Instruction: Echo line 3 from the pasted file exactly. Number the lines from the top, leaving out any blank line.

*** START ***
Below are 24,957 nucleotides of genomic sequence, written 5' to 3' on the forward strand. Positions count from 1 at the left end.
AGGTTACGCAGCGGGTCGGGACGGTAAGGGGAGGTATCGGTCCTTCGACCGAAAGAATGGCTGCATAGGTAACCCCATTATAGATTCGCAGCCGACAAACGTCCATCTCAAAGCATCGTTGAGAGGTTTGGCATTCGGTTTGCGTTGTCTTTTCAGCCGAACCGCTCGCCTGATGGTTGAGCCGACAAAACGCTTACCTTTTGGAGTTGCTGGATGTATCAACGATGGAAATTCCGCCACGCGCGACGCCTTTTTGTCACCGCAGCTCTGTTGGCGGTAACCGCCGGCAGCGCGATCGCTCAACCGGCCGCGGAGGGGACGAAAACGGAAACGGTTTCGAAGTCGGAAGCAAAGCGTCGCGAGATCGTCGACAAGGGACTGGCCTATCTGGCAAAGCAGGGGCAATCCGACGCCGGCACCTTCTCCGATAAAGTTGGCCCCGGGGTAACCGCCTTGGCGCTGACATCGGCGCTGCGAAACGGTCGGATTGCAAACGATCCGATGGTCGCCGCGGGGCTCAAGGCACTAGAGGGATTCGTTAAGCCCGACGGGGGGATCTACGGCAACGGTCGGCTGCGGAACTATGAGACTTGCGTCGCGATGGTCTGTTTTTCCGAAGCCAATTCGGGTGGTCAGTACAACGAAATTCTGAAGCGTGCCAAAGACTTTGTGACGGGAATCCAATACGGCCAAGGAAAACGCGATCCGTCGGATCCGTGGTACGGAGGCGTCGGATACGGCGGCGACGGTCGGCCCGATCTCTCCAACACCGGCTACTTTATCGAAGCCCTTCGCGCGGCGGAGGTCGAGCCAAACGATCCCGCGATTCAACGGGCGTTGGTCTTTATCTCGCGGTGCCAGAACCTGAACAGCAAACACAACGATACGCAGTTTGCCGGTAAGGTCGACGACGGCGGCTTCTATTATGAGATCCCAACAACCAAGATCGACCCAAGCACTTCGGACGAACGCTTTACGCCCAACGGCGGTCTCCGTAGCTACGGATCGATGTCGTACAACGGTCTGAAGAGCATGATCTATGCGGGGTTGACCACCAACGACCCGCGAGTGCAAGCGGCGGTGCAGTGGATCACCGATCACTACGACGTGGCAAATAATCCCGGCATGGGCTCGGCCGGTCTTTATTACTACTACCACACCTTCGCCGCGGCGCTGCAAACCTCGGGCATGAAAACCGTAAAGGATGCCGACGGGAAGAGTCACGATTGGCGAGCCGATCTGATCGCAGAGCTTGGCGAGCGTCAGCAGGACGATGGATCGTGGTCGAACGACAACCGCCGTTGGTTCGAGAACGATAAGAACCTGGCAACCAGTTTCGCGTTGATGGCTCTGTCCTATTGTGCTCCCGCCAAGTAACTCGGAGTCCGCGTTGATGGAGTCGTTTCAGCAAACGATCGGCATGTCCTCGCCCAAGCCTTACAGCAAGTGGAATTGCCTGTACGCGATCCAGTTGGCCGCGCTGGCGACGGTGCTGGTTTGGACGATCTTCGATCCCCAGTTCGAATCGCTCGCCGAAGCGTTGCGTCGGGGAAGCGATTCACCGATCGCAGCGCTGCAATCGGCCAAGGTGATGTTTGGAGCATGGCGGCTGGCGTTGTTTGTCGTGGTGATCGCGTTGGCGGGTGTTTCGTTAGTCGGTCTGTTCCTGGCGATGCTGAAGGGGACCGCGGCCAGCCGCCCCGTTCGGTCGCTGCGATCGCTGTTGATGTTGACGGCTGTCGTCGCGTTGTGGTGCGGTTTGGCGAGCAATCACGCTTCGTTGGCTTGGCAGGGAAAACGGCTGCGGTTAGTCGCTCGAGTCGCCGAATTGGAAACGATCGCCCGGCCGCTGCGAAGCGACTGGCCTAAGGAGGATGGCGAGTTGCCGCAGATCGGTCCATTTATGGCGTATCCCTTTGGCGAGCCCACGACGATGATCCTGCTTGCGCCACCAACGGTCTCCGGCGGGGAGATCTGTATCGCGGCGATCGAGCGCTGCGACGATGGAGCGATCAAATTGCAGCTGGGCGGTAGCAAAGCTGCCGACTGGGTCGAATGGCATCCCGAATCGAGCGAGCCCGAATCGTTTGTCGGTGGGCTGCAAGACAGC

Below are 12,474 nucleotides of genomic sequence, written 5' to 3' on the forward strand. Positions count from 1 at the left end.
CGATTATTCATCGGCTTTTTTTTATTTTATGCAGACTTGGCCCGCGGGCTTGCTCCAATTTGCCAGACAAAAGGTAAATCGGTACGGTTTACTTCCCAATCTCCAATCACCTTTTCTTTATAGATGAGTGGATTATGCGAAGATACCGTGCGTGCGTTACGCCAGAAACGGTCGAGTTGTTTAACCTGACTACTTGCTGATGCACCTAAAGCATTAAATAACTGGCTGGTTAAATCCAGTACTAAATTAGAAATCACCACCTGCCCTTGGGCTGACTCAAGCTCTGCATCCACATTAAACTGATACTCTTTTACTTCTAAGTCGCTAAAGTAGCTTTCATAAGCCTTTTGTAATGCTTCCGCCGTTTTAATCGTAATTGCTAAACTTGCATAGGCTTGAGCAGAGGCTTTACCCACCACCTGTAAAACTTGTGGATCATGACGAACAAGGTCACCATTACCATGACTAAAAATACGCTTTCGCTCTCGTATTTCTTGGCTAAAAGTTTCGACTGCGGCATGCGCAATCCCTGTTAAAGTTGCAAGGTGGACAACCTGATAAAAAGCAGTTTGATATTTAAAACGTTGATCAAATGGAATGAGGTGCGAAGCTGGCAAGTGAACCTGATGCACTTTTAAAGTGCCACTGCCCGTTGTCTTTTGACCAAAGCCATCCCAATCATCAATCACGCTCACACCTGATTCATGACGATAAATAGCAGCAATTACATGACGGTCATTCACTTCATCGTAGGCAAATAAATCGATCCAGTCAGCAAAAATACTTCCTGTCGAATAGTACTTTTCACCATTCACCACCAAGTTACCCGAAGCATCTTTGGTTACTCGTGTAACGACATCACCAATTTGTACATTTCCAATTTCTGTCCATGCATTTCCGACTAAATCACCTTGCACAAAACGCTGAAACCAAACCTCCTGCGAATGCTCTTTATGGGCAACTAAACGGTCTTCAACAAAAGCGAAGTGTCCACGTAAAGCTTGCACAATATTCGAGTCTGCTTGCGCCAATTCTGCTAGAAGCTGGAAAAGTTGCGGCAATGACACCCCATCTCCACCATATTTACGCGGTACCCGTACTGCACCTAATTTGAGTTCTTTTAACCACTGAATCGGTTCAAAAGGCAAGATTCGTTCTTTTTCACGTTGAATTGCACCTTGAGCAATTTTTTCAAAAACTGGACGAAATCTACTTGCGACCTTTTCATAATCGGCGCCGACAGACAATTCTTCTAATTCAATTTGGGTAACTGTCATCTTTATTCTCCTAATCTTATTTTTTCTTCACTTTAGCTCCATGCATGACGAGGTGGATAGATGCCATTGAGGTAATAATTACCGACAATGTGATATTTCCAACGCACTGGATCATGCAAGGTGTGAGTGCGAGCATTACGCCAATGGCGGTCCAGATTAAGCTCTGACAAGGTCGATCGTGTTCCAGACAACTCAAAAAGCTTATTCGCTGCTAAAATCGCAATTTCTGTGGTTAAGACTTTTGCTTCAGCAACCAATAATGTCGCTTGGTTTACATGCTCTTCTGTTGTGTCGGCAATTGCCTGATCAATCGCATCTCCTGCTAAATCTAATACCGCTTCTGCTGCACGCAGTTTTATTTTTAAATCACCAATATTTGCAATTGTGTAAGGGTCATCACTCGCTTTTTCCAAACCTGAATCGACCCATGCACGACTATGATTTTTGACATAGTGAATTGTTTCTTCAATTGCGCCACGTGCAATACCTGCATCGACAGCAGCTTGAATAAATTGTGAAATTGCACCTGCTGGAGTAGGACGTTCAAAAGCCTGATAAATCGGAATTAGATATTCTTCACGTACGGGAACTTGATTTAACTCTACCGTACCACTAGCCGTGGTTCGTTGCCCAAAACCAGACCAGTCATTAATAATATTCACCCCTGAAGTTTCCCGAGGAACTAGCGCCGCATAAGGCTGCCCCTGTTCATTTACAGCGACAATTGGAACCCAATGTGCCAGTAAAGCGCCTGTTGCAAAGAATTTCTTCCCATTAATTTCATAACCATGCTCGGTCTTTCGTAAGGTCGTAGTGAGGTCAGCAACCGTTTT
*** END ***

Below are 12,474 nucleotides of genomic sequence, written 5' to 3' on the forward strand. Positions count from 1 at the left end.